October 30, 2015
TABLE OF CONTENTS
In our introduction post, we set the stage for the modern .NET developer. The .NET ecosystem and community have changed drastically over the last 5 years and now places a heavy emphasis on open source software, true portability, and community.
In this post, we are going to explore .NET OSS frameworks and options. Anyone who has researched open source .NET has seen and likely tinkered with the Mono framework. It is an ambitious project creating an open source implementation of the .NET framework, when the framework was still closed source. It has evolved over the years and grown into a mature and robust framework. Mono filled a gap in the .NET ecosystem, that recently Microsoft is working to close. Microsoft announced at the end of last year, .NET Core – a reimagined .NET framework with a focus on high quality performance and portability. Additionally, at the beginning of this year, Microsoft announced that CoreCLR, the runtime execution engine for .NET Core, would now be available on Github.
What does this mean for Mono then? At this point, not much. .NET Core is focused on building the .NET framework across multiple platforms just like Mono, but it is not the full implementation of the .NET framework. Mono currently supports the majority of the desktop and server specification. Microsoft and Mono have collaborated frequently in the past and maintain a healthy organization relationship. Its likely they will continue to support each others efforts.
.NET Core and the CoreCLR are the future for the .NET framework. They power the new open source ASP.NET 5 (or the artist previously known as vNext) and there is currently support across OSX, Windows, and some distributions of Linux. They are even accepting contributions in many different ways, including a bug bounty. Though these core frameworks were not the first Microsoft open source projects, they will drive a lot more. Microsoft is focused, and for the first time, truly, on what developers want. Though, Microsoft has not explicitly stated it, long term this type of open source effort and portability could lead to expanding their profitable product suites into other platforms (think Microsoft SQL running on all those Linux servers).
What does all this progress mean for the modern .NET developer and the organizations they work for? It means that now all the tooling, processes, and patterns we love from other edgier development environments start to enhance our ecosystem.Your businesses and organizations will benefit greatly from these modern practices. It means faster iterations, faster deployments, higher performance code, and more high quality components available for free. It also means more, younger developers will have access to .NET, helping with recruiting efforts. The Microsoft and .NET ecosystem have changed dramatically over the last 5 years. Most of the core frameworks are now available on Github, the community can contribute, and already the toolchains are changing towards more modern development practices. In our next post we will cover these new tools and processes that are available to the modern .NET developer.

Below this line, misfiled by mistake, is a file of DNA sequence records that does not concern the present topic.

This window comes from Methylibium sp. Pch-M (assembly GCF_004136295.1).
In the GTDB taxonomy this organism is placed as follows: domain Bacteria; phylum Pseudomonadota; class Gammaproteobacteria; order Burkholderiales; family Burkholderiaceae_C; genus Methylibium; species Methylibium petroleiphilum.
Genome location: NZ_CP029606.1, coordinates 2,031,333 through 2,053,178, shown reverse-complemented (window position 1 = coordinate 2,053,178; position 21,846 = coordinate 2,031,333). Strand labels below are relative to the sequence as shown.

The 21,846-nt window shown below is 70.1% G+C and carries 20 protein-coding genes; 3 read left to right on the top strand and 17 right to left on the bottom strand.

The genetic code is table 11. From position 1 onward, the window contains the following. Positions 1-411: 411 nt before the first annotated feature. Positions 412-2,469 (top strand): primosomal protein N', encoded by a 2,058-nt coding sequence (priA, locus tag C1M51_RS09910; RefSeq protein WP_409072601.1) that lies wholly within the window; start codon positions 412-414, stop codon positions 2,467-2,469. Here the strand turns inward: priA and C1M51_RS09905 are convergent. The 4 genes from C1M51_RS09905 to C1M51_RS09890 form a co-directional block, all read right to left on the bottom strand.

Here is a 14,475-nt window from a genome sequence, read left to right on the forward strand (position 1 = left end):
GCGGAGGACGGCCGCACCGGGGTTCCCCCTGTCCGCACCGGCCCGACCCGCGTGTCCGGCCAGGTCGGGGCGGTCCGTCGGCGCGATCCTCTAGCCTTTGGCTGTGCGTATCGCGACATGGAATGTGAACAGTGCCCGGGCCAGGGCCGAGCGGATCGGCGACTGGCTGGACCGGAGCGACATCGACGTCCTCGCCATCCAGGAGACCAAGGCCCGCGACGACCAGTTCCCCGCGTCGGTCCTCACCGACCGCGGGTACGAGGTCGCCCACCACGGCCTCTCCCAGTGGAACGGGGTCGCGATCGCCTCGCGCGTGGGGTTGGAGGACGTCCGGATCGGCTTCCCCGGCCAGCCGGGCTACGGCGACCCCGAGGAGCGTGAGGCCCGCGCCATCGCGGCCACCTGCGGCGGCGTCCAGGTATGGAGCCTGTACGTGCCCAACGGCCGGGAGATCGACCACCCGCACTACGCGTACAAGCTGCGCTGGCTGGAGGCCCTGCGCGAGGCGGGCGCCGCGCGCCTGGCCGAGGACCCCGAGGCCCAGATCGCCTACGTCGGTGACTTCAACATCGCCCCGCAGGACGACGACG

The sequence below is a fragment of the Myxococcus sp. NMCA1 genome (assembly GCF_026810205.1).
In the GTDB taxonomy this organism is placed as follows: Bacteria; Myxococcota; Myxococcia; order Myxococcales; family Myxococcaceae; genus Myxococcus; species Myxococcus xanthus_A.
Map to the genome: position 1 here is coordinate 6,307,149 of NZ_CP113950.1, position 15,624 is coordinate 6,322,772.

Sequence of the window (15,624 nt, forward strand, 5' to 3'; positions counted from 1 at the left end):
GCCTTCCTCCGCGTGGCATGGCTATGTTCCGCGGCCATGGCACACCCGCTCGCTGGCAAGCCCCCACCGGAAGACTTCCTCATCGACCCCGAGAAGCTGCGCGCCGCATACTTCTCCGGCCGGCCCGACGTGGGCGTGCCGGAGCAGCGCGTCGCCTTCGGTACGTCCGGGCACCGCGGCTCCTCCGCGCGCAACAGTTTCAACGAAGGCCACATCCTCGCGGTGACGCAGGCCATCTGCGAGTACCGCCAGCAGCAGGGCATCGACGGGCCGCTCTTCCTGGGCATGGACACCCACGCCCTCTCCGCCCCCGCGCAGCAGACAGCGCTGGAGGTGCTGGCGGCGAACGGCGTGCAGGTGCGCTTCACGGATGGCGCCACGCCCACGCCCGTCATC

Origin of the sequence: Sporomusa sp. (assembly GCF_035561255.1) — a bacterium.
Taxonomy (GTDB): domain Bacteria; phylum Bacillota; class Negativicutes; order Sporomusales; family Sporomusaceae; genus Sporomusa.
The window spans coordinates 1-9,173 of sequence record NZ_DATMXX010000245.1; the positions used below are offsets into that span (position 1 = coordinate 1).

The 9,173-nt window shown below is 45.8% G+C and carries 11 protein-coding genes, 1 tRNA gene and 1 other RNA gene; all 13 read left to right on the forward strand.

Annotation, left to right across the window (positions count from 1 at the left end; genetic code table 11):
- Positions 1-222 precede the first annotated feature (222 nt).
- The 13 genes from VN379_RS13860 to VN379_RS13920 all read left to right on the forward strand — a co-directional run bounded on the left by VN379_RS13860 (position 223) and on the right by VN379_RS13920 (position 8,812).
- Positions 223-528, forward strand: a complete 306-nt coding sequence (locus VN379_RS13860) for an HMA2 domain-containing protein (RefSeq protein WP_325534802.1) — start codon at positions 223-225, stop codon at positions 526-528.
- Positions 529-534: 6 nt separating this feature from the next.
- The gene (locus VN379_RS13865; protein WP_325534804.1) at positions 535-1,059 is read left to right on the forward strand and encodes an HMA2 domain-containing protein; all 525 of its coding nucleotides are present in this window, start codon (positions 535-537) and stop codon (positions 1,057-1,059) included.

Senior Vice President, Services
Eric LaForce is Levvel's Senior Vice President of Services and is a seasoned technology executive focused on driving business value through digital transformation. Currently, Eric runs the services and operations team at Levvel where he coaches teams to perform their best work on complex business and technology problems, drives operational excellence, and encourages a strong organizational culture based on Levvel core values. Eric has experience in building compelling and scalable products, modernizing legacy applications, and driving large-scale digital transformation as a modern technology leader and program manager. He has direct experience in development, building products, solution engineering, program planning, operations, sales, building businesses, and transforming culture.
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